The New Zealand dollar continues its almost daily flirtation with Aussie dollar parity, reaching another record high on the cross rate as expectations began to mount that the Reserve Bank of Australia would soon cut its official interest rate for the second time this year.
The cross rate hit A98.47c yesterday - its highest point - up from A97.73c late on Monday and up about A10c from this time last year.
Parity is looking more likely, although currency strategists do not expect the kiwi to punch above its weight for a sustained period.
The kiwi's strength against the Australian dollar, and other currencies, increasingly pointed to its odd-man-out status, with 27 central banks around the world having chosen to cut rates this year while the Reserve Bank is expected to keep its official cash rate on hold at 3.5 per cent for the foreseeable future.
The Australian central bank will review its rate - which sits at a record low of 2.25 per cent - next week and expectations were growing it would move again, having lowered it from 2.5 per cent on February 4.
Against the major currencies the Australian dollar was also under downward pressure, trading locally against the greenback at US76.25c.
HSBC economist Daniel Smith said a cut was possible next week but May was looking more likely.
Smith expected the cross rate to remain in the high A90s throughout this year, but with a chance of reaching parity, albeit briefly.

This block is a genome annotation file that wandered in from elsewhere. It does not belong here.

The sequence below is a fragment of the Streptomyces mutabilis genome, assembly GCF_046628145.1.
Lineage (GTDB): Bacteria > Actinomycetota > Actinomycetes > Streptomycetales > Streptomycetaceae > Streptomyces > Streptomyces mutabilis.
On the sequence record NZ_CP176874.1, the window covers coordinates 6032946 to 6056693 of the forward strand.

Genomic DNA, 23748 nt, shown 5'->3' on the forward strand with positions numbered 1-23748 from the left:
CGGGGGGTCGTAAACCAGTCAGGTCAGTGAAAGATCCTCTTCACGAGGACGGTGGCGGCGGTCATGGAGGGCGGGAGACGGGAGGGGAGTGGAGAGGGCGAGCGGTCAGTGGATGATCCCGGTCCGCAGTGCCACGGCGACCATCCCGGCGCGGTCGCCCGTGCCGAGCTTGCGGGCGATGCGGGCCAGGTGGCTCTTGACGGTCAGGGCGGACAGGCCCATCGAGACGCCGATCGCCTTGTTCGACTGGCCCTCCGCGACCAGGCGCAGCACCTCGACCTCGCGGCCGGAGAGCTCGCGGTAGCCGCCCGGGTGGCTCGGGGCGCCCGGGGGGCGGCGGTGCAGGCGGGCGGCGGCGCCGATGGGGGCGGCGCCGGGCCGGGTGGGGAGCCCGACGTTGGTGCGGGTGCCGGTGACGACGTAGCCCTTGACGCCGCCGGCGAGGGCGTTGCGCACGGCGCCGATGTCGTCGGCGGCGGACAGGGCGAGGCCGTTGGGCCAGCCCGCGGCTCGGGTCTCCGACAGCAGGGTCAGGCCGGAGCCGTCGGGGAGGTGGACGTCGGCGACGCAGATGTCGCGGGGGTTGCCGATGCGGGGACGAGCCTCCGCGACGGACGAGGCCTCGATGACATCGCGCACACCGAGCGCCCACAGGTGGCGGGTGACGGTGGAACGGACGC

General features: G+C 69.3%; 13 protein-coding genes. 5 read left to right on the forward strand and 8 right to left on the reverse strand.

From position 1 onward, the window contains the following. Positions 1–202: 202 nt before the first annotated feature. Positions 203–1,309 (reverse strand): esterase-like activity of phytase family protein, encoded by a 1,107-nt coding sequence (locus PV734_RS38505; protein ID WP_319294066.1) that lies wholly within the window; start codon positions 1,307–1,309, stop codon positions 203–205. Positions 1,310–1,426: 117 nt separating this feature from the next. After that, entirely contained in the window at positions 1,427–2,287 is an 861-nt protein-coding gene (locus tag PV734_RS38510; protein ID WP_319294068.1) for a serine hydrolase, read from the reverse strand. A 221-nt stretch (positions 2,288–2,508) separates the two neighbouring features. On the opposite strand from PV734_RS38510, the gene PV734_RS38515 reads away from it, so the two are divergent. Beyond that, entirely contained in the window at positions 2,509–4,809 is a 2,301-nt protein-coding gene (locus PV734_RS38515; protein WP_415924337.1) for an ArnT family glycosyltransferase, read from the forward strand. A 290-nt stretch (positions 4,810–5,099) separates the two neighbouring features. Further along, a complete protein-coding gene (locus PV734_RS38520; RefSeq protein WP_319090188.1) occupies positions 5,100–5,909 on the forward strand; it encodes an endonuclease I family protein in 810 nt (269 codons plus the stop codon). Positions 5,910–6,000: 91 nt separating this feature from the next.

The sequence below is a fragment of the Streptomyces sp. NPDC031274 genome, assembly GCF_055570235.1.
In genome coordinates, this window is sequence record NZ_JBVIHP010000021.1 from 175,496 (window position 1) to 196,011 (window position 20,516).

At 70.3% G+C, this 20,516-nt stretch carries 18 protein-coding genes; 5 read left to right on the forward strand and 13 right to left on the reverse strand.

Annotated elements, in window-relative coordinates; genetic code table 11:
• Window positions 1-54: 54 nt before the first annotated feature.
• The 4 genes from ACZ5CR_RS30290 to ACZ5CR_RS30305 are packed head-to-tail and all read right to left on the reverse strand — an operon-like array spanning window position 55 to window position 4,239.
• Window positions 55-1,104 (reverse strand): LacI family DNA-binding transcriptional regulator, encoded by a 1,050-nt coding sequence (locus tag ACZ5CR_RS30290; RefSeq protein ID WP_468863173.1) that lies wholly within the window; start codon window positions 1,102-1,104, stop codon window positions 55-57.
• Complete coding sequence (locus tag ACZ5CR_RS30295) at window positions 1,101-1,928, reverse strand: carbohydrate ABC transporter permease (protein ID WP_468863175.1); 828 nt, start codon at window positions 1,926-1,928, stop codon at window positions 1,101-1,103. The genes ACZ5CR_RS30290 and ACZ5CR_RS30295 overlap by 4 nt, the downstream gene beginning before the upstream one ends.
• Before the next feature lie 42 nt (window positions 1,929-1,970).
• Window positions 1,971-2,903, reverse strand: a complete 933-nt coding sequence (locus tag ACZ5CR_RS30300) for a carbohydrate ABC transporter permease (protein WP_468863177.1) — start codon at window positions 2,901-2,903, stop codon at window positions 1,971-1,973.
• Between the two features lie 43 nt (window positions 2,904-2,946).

"The fall in commodities prices has been a bit of an income shock for the Australian economy," Smith said, pointing to a near 50 per cent drop in iron ore prices last year.
Generally the Australian economy is going at a decent clip - 2.5 per cent in 2014 - not slow by international standards, but still below trend growth, according to Smith.
"Capacity is growing faster than output at the moment, and that's the issue," he said.
"Our central expectation is that the cross rate is going to remain roughly where it is - in the high 90s - for the rest of 2015 and that just reflects the fact that New Zealand is outperforming Australia. There is a good chance of a brief period at parity, but it won't be sustained."
ANZ senior foreign exchange strategist Sam Tuck said that while the kiwi was strong, risks remained on the downside given concerns about the strength of China's economy, weak growth globally and lower dairy prices. Tuck said ANZ's view was that parity is not justified, and is more likely to be transitory.